I typically try to orient my writing around adventure or travel and steer clear of emotional writing. This piece however digs deep into myself. I carry multiple notebooks with me everywhere. I have one in my backpack, I have one in my back pocket, I have multiple in different places throughout my truck, and the “notes” app on my phone is full of my writing. It has become a therapeutic answer to the ramblings in my head, a way of expressing myself and attempting to rationalize my own thoughts. I’ve had a pretty spectacular 2015. Throughout the year I’ve fulfilled many a dream and created memories that will follow me through the rest of my life. I feel fulfilled, and I’m proud of who I’ve become through travel and hardships. With that being said, I have my struggles the same as everyone else. If you read through my notebooks right now you’d find just as much writing about the emptiness I feel as you would about climbing and travel.
Throughout the past year one of the most common conversations I’ve had with friends, family, and strangers alike, is what I call the “I wish” conversation. I’m faced with the awkward interaction where people tell me “man, I wish I could live life like you do.” Where I put on a fake smile and respond with “yeah, it’s fun.”
In our tech based social world, we get to access each other’s lives through the tiny windows of our virtual existence. People see what we want them to see. And if you scroll through my Instagram, my Facebook or find yourself on this blog, you see pictures of me climbing all over the United States, enjoying beautiful mountain vistas, waking up to sunrises from the bed of my truck, traveling through beautiful scenery in far off countries and snuggling my dog with a book under the incandescent dome light in my truck’s topper. That’s what I want you to see. Truth is, that I’m tearing myself apart inside.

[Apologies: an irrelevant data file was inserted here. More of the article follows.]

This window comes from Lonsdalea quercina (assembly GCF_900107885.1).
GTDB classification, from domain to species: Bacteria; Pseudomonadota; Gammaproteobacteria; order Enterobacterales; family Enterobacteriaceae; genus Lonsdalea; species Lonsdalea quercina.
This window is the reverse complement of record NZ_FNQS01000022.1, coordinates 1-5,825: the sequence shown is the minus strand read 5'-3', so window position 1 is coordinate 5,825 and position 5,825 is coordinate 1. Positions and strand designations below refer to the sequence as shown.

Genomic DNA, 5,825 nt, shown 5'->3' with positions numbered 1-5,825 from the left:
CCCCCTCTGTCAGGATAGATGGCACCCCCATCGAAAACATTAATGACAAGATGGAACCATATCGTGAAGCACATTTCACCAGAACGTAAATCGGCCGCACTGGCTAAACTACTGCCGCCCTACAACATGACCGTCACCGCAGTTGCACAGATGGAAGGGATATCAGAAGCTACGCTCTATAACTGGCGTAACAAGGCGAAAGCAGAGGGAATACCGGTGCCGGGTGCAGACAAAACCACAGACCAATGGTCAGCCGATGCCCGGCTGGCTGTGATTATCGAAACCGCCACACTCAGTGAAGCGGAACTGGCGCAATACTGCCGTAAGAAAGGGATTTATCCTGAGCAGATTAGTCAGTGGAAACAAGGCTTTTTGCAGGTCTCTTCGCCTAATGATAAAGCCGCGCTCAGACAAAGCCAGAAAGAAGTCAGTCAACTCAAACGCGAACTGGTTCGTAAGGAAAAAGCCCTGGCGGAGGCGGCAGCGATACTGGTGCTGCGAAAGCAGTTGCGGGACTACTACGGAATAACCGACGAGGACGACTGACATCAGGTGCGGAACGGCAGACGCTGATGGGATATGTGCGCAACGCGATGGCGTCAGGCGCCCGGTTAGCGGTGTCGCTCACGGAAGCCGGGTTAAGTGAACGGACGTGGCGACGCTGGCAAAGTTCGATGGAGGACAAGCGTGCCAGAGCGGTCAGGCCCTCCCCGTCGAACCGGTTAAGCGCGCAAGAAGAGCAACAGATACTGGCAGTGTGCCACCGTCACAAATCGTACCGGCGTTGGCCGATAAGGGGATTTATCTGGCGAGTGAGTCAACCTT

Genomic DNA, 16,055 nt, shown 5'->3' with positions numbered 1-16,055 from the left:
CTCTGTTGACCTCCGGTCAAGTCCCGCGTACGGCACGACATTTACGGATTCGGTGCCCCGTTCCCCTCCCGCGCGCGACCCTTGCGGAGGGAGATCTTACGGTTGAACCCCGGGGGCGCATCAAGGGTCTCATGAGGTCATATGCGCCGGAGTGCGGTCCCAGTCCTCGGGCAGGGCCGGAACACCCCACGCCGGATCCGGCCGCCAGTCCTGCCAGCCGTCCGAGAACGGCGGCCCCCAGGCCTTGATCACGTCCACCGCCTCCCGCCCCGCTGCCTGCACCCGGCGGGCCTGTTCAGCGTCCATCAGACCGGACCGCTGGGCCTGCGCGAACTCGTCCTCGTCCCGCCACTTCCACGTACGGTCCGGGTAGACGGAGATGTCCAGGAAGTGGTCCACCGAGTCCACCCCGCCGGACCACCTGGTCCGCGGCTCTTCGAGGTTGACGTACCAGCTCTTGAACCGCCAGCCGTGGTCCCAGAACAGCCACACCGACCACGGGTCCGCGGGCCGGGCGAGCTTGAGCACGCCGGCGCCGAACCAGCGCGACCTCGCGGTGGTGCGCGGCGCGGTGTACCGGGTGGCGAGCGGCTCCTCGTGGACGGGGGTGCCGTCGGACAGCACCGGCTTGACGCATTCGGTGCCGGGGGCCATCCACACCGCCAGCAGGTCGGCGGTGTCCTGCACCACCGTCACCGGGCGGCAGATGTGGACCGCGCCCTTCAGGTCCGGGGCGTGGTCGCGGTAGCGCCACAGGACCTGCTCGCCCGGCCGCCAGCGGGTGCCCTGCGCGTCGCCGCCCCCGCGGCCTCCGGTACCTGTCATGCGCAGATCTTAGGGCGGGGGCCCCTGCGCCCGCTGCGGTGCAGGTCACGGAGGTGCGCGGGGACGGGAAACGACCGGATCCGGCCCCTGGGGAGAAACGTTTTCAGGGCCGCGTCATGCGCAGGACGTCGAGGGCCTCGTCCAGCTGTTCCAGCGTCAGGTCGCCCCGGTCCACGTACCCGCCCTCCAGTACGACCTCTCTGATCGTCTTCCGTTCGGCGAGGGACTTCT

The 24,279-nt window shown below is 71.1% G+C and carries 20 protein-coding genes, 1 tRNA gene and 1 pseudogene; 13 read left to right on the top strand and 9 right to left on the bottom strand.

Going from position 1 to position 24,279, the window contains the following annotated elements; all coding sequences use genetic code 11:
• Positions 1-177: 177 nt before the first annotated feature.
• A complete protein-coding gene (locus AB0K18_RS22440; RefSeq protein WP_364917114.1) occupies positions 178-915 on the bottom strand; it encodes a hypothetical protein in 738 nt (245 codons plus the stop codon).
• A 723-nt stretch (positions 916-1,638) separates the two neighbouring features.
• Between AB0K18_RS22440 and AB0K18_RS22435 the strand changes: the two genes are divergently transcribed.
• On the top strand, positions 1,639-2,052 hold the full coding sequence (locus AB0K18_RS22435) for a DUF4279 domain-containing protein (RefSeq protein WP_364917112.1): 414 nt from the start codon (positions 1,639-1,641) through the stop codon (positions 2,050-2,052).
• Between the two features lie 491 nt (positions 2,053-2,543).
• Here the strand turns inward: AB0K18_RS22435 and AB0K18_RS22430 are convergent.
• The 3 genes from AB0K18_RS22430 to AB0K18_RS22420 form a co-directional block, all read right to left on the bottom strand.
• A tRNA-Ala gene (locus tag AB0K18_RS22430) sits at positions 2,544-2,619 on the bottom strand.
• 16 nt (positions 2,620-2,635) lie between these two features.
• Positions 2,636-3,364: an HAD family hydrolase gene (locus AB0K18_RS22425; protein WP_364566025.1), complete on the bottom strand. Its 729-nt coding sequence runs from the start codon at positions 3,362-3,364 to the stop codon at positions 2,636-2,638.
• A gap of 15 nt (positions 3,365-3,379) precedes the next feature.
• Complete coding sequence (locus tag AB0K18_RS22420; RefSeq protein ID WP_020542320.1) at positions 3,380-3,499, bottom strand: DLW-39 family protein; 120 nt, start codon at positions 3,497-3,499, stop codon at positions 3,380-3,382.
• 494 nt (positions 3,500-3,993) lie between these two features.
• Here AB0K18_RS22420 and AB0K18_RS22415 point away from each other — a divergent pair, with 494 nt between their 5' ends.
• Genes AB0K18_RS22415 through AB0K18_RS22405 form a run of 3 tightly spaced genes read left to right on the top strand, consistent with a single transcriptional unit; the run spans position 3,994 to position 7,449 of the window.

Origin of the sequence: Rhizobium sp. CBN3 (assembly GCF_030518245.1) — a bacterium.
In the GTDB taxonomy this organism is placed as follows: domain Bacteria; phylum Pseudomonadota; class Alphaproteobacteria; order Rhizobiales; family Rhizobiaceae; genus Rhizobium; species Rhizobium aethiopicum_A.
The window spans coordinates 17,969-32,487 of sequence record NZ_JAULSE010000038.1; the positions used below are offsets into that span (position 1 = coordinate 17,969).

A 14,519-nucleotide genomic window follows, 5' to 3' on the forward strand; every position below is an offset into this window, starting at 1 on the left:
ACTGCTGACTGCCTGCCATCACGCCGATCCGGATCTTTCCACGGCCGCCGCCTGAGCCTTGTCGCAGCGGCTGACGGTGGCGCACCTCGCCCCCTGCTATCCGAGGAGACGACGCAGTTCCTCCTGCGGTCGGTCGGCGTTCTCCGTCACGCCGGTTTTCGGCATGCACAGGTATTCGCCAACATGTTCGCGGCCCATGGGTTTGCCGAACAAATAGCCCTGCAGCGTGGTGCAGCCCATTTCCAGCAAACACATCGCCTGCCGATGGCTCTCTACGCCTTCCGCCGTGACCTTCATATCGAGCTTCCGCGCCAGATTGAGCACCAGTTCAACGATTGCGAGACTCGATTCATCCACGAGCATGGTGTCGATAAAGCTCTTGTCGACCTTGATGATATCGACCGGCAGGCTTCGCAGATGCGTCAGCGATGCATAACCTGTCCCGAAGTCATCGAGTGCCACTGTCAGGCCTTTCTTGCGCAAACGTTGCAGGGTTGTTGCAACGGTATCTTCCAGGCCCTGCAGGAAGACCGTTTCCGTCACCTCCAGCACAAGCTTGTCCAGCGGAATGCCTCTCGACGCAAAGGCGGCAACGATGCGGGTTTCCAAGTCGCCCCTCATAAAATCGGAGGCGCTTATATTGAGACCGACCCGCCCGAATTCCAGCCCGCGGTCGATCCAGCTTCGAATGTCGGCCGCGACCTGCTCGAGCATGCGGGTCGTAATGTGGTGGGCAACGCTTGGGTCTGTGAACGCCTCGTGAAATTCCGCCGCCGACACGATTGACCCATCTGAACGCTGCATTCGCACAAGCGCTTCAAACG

The grass is truly greener on the other side. People are looking over their fences at my yard and wishing it was theirs, while I’m cowardly peering through the blinds at their yard, wishing it was mine. You see, I’m always moving because I haven’t found a place to stop, to rest, to exist, to live, to love, to grow. While I run 100mph around the globe, I’m scrolling through your Facebook photos of you and your wives, husbands, children, houses, and friends. I’m looking into the warm light of your virtual window and wishing that I too, had that; that I could slow down, that I could feel the warmth.
I’ve never lived anywhere longer than from 5th grade through 9th grade. Every friend I’ve ever met, I’ve left. Every girl I’ve ever loved, I’ve allowed my wanderlust to draw me away. It’s like a plague I can’t escape. I meet people while I’m traveling who can’t wait to get back to their house, to their friends, their loved ones. I don’t have that. I long for the company of Sadey, and dream of a group of friends, a loved one with a sign, a familiar home, a regular town.
While you lay down in your bed, warmed from the body of a person you love whose eyes reveal a longing only love can show, I crawl onto the cold nylon of my hard crash pad, alone except for a quick pat of Sadey’s head. While you sip your beer at your table, food on a glass plate sitting between you and a smiling face of adoration, I find a place at a small table in the back of a restaurant where people won’t see me eating alone. Sometimes, I sit alone in the woods spooning food out of a collapsible bowl longing for company.
The truth is, I want what you have. I want to feel that love, I want to find someone who shares my passions, someone who challenges me intellectually, someone I can SHARE an exciting life with. I long for the challenges of living in and owning a house, for the comforts of having a place to call home. I long for making a group of friends who are always a stone’s throw away. I long for a respectable job that challenges me and can support a happy family in the future. You tell me you wish you could live like me, and inside I’m dying, because I wish I had the capacity to live like you.
It’s important in life, to learn to love what you have. I’m happy with my life, but it holds no permanence. You can only fly by the seat of your pants for so long before they rip. Enjoy your stability, relish in the love you’re given, be excited for what your future holds, and be proud of what your life is. Not even the greatest adventure, the farthest flung culture, or the proudest mountain ascent can reproduce the feelings of a loving home.